Prove or Die - Persuasive Prose

Prove or Die

One thing you need to know that will transform your marketing…


People don’t trust you


That might have come off a little harsh, so let me clarify. People who don’t know you, don’t trust you.

It’s human nature.

And it’s easy to see why when you look at your prospect’s lives…

Your prospects (and you as well), are continually bombarded with advertisements and sales messages. The New York Times reported back in 2007 that we encounter around 5,000 sales messages daily. Who knows what that number is up to today.

With the sheer amount of messages fighting for our attention… on the radio… in the paper… in your inbox… on the other end of the phone… we’ve had to learn a new skill:


Selective attention


Think about it as a consumer – how are you going to decide which of those messages to give your attention? Obviously you can’t pay attention to all (or even a fraction) of all the messages which come your way. Doing so would take up ALL of your time.

Then which of those messages should you believe enough, to take a chance to act on?

There are many factors involved in making a purchase decision, and the complete set of buying criteria will differ from person to person. But one psychological phenomenon that we all go through is the evaluation of risk.

And when it comes to making a purchase decision, one of the strongest barriers is…


Perceived risk


  • The risk of buying, then finding out it doesn’t live up to its promise…
  • The risk of buying, then seeing the same thing around the corner on sale…
  • The risk of buying, then it sits on the shelf gathering dust…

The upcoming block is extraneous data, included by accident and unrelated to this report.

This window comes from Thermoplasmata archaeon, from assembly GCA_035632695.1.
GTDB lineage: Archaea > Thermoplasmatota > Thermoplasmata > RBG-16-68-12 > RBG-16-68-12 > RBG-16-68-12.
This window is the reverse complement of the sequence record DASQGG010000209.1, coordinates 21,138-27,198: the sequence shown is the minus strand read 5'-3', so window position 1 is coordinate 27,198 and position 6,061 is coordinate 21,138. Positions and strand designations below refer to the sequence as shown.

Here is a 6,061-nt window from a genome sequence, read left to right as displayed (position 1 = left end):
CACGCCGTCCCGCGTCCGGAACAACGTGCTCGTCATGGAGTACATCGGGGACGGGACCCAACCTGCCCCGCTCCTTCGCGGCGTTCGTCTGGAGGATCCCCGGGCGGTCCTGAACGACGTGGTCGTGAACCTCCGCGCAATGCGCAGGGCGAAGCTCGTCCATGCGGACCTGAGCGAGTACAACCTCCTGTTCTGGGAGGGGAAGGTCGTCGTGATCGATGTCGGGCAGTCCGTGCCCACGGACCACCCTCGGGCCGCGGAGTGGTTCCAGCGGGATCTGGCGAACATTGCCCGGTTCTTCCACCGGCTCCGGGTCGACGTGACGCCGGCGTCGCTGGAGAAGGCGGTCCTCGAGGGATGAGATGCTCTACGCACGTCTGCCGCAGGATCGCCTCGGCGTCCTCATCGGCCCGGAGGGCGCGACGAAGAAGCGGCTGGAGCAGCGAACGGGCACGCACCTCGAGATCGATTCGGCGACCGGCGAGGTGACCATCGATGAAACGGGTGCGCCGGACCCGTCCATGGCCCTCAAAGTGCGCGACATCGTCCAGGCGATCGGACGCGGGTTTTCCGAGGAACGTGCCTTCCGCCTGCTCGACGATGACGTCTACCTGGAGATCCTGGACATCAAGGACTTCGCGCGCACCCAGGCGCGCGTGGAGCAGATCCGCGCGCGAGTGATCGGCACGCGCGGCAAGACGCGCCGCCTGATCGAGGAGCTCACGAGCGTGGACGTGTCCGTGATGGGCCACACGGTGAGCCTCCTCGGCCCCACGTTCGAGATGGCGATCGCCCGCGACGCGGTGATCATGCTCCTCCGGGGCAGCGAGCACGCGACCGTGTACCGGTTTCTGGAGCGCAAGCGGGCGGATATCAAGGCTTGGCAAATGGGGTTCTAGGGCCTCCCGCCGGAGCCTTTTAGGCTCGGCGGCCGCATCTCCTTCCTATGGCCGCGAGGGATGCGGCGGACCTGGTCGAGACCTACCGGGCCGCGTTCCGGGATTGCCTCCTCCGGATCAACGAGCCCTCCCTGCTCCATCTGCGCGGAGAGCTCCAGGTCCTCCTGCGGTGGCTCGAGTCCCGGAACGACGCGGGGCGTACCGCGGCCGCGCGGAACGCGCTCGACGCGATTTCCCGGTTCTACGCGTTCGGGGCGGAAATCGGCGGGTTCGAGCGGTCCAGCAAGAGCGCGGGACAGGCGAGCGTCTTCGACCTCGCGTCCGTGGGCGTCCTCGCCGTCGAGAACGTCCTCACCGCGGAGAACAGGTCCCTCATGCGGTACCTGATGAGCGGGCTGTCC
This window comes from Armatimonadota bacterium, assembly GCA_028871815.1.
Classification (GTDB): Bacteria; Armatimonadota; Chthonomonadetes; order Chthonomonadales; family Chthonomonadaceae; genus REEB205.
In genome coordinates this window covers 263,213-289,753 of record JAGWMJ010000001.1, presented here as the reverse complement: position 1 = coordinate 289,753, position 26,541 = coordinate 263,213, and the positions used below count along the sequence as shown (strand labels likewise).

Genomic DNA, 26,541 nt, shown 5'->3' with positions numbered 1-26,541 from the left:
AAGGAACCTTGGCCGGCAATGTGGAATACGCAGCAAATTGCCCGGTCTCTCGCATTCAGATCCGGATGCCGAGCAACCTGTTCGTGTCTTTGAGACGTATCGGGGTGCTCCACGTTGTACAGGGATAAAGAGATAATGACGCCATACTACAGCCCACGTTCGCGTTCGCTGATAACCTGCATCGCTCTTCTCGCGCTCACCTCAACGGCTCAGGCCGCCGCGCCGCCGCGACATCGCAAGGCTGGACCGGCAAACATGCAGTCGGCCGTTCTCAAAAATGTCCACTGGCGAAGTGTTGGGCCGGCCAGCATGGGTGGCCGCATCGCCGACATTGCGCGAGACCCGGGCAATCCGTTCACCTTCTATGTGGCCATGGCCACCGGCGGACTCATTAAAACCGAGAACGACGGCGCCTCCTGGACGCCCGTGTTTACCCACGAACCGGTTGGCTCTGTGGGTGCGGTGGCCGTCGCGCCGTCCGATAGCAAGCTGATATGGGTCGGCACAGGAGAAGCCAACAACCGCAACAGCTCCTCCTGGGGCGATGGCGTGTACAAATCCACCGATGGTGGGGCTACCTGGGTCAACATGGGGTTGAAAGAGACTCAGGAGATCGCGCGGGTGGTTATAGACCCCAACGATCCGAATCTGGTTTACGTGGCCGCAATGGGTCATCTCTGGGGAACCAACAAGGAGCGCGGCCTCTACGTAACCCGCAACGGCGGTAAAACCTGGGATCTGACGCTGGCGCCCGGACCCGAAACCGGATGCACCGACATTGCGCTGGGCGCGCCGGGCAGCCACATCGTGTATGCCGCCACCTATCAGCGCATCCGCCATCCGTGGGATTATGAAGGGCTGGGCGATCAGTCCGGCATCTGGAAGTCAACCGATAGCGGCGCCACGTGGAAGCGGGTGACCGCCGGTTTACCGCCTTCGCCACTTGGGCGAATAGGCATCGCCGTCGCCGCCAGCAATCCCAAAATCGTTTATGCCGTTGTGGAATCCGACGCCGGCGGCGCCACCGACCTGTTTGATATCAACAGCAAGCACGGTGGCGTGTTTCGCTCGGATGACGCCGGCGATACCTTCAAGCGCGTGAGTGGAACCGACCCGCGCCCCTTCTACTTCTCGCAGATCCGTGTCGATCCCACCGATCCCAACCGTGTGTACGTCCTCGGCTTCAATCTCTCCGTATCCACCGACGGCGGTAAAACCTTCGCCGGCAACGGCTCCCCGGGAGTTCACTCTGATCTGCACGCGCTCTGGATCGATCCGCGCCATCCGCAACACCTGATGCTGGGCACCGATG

This is one of the most prevalent, dominant fears that anyone who faces a buying decision goes through. And it’s often an unconscious fear, something we attribute to common sense or instinct.

To combat this psychological risk we feel, we’ve learnt to become savvier about our decision making.

We’ve learnt to seek out…




From the moment your prospects come into contact with you, they will be intuitively looking for signs of proof.

They want to know that your product or service will live up to its promise. After all anyone can make a bold promise. But not everyone can deliver on it.

So as a consumer, we’ve learnt to look for a range of proof signals. Things that will help us believe in a company.

This is great news for us marketers. Because now we know there’s a reliable range of proof elements that we can focus on in our marketing (see the Practical Exercise below).

Aside from proof elements in your marketing, there’s another important strategy you can use to remove your customer’s perceived risk…


The risk free guarantee


Move the risk from them onto you.

Take away their risk by guaranteeing your performance. In essence, you’re putting your money where you mouth is. By being willing to risk real, tangible money to prove your promise is believable… you will increase your credibility… and your customers feelings of trust and security.

How powerful is it?